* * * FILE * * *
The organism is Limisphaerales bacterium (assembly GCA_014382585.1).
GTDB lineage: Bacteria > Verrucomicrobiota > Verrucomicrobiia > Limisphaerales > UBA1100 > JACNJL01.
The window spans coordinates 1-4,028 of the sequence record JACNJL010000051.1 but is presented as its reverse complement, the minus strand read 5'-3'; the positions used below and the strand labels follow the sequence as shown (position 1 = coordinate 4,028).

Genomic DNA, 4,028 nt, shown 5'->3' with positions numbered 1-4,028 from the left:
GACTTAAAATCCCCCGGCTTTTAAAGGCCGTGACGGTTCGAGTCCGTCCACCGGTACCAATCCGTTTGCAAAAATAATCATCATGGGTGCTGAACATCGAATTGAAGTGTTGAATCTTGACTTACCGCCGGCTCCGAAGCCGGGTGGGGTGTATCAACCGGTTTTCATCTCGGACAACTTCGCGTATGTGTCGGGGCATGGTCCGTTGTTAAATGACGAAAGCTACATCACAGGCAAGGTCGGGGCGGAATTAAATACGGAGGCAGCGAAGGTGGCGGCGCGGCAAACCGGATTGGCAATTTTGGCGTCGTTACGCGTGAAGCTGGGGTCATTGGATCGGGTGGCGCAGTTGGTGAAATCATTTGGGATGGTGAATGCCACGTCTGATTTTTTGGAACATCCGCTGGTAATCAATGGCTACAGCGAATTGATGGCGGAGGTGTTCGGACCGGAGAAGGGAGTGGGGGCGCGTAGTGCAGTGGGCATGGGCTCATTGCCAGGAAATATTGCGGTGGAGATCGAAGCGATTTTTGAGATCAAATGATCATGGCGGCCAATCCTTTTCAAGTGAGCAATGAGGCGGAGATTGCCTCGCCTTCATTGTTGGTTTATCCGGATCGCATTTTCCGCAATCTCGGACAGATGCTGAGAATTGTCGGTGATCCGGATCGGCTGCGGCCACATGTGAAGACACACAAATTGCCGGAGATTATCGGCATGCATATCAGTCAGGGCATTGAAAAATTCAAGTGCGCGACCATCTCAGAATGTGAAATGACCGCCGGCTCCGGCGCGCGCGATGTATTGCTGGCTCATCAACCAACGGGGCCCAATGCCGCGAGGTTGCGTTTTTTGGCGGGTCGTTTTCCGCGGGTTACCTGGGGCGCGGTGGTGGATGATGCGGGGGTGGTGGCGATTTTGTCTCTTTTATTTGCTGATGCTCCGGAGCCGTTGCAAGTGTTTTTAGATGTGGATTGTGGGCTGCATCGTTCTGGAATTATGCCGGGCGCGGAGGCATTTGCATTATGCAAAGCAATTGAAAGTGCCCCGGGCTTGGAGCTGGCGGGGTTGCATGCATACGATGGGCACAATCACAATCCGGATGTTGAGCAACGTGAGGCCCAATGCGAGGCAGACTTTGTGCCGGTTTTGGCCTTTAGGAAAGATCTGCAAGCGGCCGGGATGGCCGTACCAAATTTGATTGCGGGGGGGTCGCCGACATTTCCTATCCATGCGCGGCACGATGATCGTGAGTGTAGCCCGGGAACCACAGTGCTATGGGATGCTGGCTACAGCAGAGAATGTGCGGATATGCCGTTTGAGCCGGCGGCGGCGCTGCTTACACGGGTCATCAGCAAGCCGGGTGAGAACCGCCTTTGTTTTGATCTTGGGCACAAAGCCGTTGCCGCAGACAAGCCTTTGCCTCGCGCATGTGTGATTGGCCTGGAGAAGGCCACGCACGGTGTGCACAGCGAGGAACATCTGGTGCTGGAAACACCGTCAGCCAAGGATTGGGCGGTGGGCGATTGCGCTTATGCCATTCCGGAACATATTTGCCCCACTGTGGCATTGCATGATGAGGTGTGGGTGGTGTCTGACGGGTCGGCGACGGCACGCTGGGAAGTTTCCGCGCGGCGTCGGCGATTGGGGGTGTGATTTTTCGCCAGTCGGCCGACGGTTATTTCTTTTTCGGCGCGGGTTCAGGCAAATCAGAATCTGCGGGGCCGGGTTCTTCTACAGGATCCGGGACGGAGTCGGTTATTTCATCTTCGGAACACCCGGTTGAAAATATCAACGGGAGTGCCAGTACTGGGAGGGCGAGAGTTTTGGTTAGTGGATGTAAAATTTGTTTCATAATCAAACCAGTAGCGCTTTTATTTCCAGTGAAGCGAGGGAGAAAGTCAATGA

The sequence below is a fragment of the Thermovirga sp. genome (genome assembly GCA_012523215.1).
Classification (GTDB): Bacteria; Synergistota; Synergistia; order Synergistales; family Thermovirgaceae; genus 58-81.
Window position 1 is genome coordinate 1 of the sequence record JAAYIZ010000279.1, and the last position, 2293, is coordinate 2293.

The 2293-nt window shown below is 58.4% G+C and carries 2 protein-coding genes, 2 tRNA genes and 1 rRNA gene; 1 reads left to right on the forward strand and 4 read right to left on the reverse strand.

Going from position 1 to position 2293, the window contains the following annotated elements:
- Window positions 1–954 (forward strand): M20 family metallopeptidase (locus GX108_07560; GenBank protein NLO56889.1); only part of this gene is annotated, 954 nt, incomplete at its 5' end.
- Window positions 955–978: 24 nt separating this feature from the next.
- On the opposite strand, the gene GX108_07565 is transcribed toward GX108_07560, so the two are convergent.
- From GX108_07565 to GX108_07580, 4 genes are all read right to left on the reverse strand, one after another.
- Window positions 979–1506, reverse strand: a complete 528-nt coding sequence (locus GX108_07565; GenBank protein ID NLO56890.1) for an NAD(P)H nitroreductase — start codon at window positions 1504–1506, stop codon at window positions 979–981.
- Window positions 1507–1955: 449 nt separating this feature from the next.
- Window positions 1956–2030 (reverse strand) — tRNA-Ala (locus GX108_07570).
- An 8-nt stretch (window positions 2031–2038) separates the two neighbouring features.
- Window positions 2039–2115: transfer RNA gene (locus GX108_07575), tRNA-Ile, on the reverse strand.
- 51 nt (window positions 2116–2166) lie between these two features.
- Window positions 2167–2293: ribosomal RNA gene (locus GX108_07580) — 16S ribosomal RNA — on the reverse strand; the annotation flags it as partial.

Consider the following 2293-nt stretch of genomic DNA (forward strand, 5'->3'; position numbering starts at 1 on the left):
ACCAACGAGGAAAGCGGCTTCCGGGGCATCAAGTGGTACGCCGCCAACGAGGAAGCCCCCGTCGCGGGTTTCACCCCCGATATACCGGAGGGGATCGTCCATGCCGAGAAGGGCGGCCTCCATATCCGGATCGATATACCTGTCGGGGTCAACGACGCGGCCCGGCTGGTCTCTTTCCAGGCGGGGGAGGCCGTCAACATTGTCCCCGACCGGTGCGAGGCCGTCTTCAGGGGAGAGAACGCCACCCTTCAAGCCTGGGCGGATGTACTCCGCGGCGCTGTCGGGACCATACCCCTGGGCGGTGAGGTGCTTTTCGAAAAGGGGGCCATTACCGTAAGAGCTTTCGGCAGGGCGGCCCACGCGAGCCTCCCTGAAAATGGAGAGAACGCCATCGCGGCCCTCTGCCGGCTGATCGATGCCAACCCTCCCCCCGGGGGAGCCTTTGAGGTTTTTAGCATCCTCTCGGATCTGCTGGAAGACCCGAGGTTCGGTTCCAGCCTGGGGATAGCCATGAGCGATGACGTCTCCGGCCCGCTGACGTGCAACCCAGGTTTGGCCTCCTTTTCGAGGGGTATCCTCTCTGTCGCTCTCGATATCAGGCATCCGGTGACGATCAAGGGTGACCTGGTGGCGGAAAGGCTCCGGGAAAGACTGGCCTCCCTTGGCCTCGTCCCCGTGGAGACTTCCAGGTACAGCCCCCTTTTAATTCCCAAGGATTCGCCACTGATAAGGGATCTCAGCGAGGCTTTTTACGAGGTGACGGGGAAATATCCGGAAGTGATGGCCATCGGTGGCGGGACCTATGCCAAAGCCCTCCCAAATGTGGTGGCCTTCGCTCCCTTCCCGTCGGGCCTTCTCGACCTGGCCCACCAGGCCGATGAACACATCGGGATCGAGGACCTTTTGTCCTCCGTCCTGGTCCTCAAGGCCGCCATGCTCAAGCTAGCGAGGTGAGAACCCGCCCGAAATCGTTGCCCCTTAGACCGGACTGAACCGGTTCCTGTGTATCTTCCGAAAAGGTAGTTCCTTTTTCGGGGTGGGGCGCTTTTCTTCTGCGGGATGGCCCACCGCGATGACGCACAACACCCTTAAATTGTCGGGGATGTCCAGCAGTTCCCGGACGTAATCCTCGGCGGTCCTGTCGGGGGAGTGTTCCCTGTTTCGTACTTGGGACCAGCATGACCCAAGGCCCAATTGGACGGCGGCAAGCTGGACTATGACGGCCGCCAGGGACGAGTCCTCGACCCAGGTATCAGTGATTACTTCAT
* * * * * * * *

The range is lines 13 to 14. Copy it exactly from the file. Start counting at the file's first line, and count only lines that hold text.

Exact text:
- On the opposite strand, the gene GX108_07565 is transcribed toward GX108_07560, so the two are convergent.
- From GX108_07565 to GX108_07580, 4 genes are all read right to left on the reverse strand, one after another.